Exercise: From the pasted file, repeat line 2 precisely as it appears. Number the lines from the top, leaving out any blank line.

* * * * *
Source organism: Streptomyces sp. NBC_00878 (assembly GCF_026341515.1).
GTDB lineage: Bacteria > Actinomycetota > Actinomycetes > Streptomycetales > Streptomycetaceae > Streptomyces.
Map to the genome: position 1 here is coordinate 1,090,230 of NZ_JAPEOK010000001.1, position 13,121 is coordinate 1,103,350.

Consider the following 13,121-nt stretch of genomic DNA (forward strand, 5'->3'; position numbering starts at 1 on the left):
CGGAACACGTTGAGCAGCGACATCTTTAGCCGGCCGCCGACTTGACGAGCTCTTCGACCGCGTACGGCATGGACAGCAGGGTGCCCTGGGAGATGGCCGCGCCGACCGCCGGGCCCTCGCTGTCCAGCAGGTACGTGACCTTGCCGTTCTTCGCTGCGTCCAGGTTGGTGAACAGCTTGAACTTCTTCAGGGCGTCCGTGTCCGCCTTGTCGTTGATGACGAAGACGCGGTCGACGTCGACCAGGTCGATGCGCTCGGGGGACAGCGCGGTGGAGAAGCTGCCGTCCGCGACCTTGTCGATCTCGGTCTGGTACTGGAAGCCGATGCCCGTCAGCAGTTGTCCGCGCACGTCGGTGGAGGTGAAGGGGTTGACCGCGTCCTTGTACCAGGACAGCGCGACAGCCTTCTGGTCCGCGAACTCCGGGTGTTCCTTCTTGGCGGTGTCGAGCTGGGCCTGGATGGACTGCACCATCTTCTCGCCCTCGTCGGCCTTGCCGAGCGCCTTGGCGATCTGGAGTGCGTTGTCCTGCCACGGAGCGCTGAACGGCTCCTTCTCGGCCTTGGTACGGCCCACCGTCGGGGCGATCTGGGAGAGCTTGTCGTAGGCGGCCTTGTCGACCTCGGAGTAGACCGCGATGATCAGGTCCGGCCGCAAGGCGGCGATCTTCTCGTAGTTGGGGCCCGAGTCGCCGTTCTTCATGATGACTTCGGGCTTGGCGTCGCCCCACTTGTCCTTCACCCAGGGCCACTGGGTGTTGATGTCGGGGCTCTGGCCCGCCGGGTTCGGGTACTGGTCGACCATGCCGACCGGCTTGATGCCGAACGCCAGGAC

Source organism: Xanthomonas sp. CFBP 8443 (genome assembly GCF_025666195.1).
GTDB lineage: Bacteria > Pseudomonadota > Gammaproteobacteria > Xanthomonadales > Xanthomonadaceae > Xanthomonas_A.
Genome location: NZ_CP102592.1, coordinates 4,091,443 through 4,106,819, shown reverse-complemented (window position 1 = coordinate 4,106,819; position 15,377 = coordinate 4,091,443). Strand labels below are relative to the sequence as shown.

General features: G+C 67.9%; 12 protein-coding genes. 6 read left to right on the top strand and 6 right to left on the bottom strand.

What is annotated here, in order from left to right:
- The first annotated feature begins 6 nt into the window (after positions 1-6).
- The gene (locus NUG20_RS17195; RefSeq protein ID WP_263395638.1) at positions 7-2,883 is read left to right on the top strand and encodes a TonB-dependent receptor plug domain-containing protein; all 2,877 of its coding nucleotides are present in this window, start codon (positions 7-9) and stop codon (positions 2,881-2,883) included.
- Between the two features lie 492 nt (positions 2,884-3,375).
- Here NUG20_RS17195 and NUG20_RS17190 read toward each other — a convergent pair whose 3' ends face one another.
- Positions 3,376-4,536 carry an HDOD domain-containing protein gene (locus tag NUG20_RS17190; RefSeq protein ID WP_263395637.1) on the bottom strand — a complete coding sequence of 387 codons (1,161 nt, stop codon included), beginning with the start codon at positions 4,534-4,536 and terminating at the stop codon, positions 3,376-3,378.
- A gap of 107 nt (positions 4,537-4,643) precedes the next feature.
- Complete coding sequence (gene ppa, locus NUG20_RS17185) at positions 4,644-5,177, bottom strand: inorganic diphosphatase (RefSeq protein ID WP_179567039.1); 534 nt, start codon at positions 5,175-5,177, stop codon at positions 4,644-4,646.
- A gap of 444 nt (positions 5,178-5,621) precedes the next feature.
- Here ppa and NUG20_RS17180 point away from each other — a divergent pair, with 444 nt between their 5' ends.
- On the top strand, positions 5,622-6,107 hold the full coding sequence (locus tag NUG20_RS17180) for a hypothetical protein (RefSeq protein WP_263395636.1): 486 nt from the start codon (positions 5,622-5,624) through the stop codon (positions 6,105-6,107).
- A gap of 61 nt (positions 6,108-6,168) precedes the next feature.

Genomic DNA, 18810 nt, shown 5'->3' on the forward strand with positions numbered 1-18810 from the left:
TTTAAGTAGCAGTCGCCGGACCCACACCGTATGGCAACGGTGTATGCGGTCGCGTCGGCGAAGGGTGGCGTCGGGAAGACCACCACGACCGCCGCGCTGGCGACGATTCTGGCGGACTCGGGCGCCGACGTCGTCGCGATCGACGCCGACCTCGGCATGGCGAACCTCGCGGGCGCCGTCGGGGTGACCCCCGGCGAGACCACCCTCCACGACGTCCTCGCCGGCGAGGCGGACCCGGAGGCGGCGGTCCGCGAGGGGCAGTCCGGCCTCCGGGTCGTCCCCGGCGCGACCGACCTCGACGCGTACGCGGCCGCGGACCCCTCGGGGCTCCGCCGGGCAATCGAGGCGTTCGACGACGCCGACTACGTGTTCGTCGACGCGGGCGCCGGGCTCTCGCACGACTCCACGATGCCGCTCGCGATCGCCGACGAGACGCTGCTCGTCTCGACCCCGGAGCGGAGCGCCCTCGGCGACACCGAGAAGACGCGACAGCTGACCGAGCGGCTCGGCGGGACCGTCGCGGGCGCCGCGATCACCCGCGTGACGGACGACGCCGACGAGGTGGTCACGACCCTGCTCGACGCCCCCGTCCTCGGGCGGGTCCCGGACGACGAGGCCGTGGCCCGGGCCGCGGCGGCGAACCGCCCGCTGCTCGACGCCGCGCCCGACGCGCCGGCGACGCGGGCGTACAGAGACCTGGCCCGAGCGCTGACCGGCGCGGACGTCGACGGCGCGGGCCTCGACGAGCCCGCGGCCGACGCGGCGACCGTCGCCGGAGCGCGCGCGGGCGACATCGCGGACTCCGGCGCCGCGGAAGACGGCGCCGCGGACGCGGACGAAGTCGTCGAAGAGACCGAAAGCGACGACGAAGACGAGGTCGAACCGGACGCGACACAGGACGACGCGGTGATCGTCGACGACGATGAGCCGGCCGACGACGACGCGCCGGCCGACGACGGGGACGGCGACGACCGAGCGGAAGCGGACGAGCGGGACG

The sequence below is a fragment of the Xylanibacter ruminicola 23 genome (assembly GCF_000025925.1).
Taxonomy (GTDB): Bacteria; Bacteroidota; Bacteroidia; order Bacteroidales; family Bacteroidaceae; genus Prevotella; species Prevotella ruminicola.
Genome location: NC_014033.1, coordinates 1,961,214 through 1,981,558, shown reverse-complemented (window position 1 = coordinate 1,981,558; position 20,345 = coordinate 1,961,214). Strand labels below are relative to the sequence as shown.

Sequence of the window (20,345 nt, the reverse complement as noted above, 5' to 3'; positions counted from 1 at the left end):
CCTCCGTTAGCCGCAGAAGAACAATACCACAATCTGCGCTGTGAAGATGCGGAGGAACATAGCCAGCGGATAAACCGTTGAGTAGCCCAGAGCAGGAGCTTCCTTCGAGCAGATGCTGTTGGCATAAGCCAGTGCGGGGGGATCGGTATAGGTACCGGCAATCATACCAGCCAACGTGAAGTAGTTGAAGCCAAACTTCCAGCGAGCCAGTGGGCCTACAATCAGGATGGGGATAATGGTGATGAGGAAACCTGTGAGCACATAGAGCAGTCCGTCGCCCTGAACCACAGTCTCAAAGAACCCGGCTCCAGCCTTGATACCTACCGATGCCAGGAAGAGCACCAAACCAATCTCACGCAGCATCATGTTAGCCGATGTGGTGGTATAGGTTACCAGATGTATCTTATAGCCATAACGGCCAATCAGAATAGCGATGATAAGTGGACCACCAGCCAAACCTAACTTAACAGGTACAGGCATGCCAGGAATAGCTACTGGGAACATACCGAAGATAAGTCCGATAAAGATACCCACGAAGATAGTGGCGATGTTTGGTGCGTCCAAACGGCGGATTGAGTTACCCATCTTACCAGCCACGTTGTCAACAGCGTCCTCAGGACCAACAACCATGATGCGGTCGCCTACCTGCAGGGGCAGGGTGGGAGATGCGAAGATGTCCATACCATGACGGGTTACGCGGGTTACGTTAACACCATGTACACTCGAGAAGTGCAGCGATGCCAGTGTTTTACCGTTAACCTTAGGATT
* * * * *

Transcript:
GTDB lineage: Bacteria > Actinomycetota > Actinomycetes > Streptomycetales > Streptomycetaceae > Streptomyces.